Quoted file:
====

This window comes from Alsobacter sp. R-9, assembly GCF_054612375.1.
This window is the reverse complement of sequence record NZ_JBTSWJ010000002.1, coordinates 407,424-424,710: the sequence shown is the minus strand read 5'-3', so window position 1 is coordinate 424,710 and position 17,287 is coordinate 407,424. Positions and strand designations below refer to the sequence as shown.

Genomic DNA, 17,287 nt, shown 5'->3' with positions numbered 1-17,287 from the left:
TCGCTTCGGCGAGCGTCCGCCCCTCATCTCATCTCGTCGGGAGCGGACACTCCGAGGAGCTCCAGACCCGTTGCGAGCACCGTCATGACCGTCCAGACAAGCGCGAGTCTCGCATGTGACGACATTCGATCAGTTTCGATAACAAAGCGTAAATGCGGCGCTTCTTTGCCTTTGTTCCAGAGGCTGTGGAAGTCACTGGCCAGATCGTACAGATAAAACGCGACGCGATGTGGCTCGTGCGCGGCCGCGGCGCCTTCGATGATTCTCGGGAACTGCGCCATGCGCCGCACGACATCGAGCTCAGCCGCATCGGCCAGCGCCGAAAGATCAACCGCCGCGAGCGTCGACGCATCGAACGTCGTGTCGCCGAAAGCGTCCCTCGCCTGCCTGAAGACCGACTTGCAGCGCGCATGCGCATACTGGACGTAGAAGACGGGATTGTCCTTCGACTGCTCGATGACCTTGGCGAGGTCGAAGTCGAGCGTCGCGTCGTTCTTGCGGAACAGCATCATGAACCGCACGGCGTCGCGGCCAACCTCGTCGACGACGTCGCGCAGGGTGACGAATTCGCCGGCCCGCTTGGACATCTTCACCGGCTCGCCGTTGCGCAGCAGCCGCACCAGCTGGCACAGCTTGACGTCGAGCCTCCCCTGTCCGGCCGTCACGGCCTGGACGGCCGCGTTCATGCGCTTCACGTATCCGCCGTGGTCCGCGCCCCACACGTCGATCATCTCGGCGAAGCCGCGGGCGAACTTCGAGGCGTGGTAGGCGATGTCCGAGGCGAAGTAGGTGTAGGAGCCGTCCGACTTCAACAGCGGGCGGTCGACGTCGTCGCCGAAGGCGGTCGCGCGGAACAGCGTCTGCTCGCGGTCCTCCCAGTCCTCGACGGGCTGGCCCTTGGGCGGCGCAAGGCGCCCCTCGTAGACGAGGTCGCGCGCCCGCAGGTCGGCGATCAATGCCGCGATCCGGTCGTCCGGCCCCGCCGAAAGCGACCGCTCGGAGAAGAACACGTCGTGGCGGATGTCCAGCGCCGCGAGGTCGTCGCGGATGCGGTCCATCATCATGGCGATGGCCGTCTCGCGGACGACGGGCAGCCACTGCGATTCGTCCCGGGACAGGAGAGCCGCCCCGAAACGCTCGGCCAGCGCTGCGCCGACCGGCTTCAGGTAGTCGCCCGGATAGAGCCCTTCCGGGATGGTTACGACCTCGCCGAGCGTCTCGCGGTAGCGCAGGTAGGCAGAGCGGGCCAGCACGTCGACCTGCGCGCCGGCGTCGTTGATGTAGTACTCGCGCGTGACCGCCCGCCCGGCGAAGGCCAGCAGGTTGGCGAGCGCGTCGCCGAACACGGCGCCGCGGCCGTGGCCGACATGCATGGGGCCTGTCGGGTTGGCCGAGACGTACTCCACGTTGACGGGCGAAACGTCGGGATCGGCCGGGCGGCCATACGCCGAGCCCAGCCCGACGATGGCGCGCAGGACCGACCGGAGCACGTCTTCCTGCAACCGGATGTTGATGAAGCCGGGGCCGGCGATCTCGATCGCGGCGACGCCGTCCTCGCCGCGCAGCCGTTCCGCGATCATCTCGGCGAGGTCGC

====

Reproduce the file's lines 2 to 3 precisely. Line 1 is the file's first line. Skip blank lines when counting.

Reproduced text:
This window is the reverse complement of sequence record NZ_JBTSWJ010000002.1, coordinates 407,424-424,710: the sequence shown is the minus strand read 5'-3', so window position 1 is coordinate 424,710 and position 17,287 is coordinate 407,424. Positions and strand designations below refer to the sequence as shown.

Genomic DNA, 17,287 nt, shown 5'->3' with positions numbered 1-17,287 from the left: